Kind of a mish-mash. Here are the one's that I thought were particularly interesting:
It's more complicated than that.Later on there is this observation which addresses one of the issues in decision-making. In the Decision Clarity Consulting methodology, after having clarified definitions, provided measurable context and establishing shared assumptions, the first question about any statement or phenomenon is: Is it real? That is followed by Do we understand the causes? Describe the issue, Measure it, Explain it.
Unintended consequences inevitably attend purposive social action. (Robert K. Merton)
All the world is multivariate.
Much of the world is distributed lognormally.
People are different.
Rehearsal improves performance.
Effective intervention-thinking and choice-thinking necessarily require reasoning about comparisons, approximations, opportunity costs, and causality.
All grand theories, other than perhaps the scientific method, ultimately err (and some collapse) by overreaching.
"For a successful technology, reality must take precedence over public relations, for Nature cannot be fooled." (Richard Feynman)
In explanations of human activities, both muddling through and incompetence are under-estimated, and both rational optimizing and conspiracy over-estimated.
Nearly all self-assessments claim above-average performance.
It is better to be roughly right than precisely wrong.
Authority gone to one's head is the greatest enemy of truth.
It is better to be roughly right than precisely wrong.
An approximate answer to the right question is worth a great deal more than a precise answer to the wrong question.
There never was anything by the wit of man so well-devised or so sure established which in continuance of time has not been corrupted.
If something cannot go on forever, it will stop.
90 percent of everything is crud.
It is a human trait to organize things into categories. Inventing categories creates an illusion that there is an overriding rationale in the way the world works.
No matter how many options there are, it is human nature to always narrow things down to two polar, yet inextricably linked choices.
Personal truths are often perceived as universal truths. For instance it is easy to imagine a system or design that works well for oneself will work for everyone else.
It's not what you're thinking, it's what they're seeing.
Never attribute to malice that which can be adequately explained by stupidity. (Hanlon's Razor)
Sufficiently advanced stupidity is indistinguishable from malice. (Grey's Corollary)
It is the commonest of mistakes to consider that the limit of our power of perception is also the limit of all there is to perceive.
Faced with the choice between changing one's mind and proving there is no need to do so, almost everyone gets busy on the proof.
There is a principle which is a bar against all information, which is proof against all arguments and which cannot fail to keep a man in everlasting ignorance - that principle is contempt prior to investigation.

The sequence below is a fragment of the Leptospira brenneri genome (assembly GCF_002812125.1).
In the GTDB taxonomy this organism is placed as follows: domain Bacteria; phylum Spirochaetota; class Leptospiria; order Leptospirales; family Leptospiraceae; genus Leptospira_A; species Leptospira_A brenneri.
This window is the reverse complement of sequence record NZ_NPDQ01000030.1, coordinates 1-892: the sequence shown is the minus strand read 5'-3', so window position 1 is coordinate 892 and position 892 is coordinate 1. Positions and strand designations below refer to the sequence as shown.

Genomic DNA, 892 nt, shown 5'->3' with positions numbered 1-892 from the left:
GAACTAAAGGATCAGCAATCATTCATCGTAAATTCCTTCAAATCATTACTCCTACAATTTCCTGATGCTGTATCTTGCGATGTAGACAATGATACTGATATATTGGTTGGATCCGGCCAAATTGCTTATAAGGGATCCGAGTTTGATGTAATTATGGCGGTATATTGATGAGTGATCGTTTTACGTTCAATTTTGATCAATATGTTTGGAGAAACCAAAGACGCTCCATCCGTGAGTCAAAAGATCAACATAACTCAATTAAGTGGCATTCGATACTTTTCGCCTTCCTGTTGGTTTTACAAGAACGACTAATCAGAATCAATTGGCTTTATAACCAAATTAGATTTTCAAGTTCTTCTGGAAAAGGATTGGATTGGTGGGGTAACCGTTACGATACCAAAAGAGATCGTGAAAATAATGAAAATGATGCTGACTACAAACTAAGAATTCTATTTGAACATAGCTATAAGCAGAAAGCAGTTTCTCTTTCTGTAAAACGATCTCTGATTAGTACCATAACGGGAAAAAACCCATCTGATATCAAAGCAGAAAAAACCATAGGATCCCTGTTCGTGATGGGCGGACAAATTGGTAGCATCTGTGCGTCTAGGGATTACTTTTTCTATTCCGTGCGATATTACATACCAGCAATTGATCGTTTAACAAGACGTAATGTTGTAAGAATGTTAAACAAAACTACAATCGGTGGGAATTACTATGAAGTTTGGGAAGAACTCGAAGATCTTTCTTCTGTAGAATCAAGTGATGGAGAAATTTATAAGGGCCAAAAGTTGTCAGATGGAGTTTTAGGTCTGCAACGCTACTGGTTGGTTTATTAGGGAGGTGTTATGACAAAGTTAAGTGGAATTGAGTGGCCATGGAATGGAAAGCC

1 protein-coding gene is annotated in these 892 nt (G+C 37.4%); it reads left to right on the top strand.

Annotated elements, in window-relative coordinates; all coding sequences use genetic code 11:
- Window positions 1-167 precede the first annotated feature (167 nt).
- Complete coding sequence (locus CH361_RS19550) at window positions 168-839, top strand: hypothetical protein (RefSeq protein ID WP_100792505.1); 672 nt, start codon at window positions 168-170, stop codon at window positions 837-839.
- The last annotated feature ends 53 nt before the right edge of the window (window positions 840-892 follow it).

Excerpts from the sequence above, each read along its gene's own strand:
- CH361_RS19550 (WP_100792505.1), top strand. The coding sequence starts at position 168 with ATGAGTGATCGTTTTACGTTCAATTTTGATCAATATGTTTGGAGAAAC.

Nothing is always absolutely so. (Sturgeon's Law)
Tufte has something of a variance of that.
"If you know nothing, take the average or use persistence forecasting. To describe something, observe averages and variances, along with deviations from persistence forecasting. Understanding, however, requires causal explanations supported by evidence."He then elaborates and asks an important question.
"Average" is meant both in the statistical sense and in the wisdom-of-crowds sense. "Persistence forecasting" is, for example, saying the tomorrow will be like today (and is often a hard forecast to beat).
There might be a grander (although probably more cryptic) way of making the point about the difference between description and causal explanation. Perhaps this point can be combined with the point about the requirements of intervention thinking.
Stereotyping and its issues (useful generalization v. destructive ignorance) are picked up by my "know nothing, explain something" item:Stereotyping is conceptually much maligned in the common vernacular for obvious historical reasons. None-the-less, in the absence of understanding of some observed phenomenon, stereotyping is the closest thing we can do cognitively to address the unknown. Stereotyping can consist of either finding the closest category to which to fit the phenomenon and hope that it is close enough to be useful or, as Tufte counsels, "take the average or use persistence forecasting."
"If you know nothing, take the average or use persistence forecasting. To describe something, observe averages and variances, along with deviations from persistence forecasting. Understanding, however, requires causal explanations supported by evidence." "Average" is meant both in the statistical sense and in the wisdom-of-crowds sense. "Persistence forecasting" is, for example, saying the tomorrow will be like today (and is often a hard forecast to beat)."
Thus stereotyping is a "know nothing" strategy which often works, but sometimes there are relevant variances that should assessed and explained.
The deeper issue is: What strategies identify those situations when variances become relevant? When is it worthwhile to consider possible anomalies from average or persistence forecasting--and not merely reopen solved problems?
The stereotype may not be right but in the absence of any information at all, it triggers "It is better to be roughly right than precisely wrong."